The 2014 Nobel Peace Prize
Kailash Satyarthi and Malala Yousafzai
Satyarthi (left) and Yousafzai (right) "for their struggle against the suppression of children and young people and for the right of all children to education."
LocationOslo, Norway
Presented byNorwegian Nobel Committee
Reward(s)8 million SEK ($1.25M, 0.9M)
First awarded1901
WebsiteOfficial website
← 2013 · Nobel Peace Prize · 2015 →

The 2014 Nobel Peace Prize was shared, in two equal parts, between Kailash Satyarthi (b. 1954) and Malala Yousafzai[1] (b. 1997) "for their struggle against the suppression of children and young people and for the right of all children to education".[2] Satyarthi is from India, the seventh person from his country to win a Nobel Prize and the second to win the Peace Prize after Mother Teresa, while Yousafzai is a Muslim from Pakistan, the second Nobel Prize winner from her country after Abdus Salam, the forty-seventh woman to win the Nobel Prize, and at the age of 17 years, the youngest winner of a Nobel Prize in any field.


In a press release, the Committee indicated that it had chosen the combination of a Hindu and a Muslim, and of an Indian and a Pakistani, on purpose, because they "join in a common struggle for education and against extremism". They stressed that "fraternity between nations" was one of the original criteria stipulated by Alfred Nobel.[3]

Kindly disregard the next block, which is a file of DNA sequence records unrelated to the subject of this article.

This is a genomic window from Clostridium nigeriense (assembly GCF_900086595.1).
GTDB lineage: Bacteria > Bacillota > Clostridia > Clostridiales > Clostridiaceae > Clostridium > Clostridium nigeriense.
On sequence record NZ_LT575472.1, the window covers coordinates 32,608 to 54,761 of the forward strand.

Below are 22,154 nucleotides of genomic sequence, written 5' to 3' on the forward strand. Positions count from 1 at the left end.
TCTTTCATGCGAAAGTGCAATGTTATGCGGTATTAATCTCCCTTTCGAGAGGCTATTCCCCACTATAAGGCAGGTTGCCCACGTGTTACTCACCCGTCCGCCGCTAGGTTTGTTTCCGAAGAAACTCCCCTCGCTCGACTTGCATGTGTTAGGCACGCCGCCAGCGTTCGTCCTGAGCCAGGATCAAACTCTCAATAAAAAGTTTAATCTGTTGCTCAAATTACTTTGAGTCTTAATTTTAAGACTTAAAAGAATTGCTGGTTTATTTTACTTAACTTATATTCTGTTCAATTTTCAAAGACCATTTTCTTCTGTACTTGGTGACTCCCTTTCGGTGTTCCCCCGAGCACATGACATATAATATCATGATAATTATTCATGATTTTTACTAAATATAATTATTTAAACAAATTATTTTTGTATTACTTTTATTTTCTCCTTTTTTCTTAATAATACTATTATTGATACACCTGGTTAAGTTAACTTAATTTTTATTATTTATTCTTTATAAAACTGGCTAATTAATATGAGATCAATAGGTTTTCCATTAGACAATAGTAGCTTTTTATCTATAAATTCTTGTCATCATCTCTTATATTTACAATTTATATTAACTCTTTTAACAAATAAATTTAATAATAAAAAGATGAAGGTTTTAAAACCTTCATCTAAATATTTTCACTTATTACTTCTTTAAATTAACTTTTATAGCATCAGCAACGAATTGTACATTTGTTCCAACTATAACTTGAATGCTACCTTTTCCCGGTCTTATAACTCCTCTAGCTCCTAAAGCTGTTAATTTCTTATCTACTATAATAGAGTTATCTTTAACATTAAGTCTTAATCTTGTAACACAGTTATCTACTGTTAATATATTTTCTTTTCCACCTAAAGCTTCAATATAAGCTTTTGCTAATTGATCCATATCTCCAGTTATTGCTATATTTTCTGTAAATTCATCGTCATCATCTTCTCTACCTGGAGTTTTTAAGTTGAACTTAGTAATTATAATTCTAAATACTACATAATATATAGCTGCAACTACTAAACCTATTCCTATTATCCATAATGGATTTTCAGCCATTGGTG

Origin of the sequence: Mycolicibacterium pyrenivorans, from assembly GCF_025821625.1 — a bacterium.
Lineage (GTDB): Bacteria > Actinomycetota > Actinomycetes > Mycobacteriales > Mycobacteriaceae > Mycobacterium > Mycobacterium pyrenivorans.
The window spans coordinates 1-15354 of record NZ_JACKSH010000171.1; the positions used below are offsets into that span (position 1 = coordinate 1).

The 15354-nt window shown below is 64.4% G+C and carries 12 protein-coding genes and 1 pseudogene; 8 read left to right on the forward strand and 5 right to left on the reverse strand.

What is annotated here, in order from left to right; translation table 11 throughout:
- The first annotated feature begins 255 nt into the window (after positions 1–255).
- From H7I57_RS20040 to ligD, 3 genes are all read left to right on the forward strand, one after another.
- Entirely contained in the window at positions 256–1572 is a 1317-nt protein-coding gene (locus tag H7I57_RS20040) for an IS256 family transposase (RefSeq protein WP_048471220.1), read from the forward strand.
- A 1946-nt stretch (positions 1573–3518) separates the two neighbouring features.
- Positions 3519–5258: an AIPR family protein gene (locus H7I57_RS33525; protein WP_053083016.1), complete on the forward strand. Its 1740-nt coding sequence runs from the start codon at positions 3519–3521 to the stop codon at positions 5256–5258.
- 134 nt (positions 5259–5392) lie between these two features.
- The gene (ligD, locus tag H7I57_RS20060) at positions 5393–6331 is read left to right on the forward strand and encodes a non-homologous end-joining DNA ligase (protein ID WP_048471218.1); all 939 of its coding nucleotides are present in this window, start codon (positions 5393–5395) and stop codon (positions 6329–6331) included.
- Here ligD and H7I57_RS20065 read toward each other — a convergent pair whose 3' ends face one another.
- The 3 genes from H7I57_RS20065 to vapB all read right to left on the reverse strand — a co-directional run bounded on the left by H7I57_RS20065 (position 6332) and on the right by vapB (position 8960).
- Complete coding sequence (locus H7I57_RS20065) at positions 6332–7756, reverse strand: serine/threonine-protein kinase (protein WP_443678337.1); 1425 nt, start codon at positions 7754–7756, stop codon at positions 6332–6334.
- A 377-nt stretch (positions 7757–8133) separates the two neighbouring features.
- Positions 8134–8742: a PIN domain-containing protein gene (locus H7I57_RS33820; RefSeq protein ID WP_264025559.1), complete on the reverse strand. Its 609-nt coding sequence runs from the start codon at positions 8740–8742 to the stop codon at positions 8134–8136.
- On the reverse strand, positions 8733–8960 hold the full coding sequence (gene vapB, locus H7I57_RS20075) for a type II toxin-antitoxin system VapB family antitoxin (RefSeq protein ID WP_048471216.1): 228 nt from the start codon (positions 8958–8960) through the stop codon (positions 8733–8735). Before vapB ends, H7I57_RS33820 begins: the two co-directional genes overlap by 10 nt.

The usage of child labour and discrimination against female education was the citation for the award. As of 2014 it is reckoned 168 million children are used for child labour, 60 million in India alone. This was mentioned by Thorbjørn Jagland in his handover ceremony speech.


The Nobel Prize Committee announced that it had received a record number of 278 different nominations for the Peace Prize, up from 259 in 2013. 47 of these nominations were for organizations.[4]


Prior to the announcement, many news media speculated about who would win this year, providing lists of favourites. Often cited were Pope Francis,[5][6][7] Ban Ki-moon,[6] Chelsea Manning,[5] Denis Mukwege,[6][5][7] Edward Snowden,[6][5][7] José Mujica,[6] the Novaya Gazeta newspaper,[6][7] and the so-called Japanese people who conserve Article 9,[6][7] together with the eventual winner Malala Yousafzai.[5][6][7] The other winner, Kailash Satyarthi, was not among the commonly cited favourites.

See also


  1. ^ "Malala Yousafzai and Kailash Satyarthi win Nobel Peace prize". The Guardian. 10 October 2014.
  2. ^ "The Nobel Peace Prize 2014". Nobel Prize Committee.
  3. ^ "The Nobel Peace Prize for 2014". Nobel Prize Committee.
  4. ^ "Nomination and Selection of Peace Prize Laureates". Nobel Prize Committee.
  5. ^ a b c d e Murray, Rheana (9 October 2014). "Home> International 2014 Nobel Peace Prize Contenders". ABC Australia.
  6. ^ a b c d e f g h Karimi, Faith (10 October 2014). "Nobel Peace Prize: And the winner could be ..." CNN.
  7. ^ a b c d e f Adam, Karla (9 October 2014). "Oddsmakers have already picked a winner for the Nobel Peace Prize". Washington Post.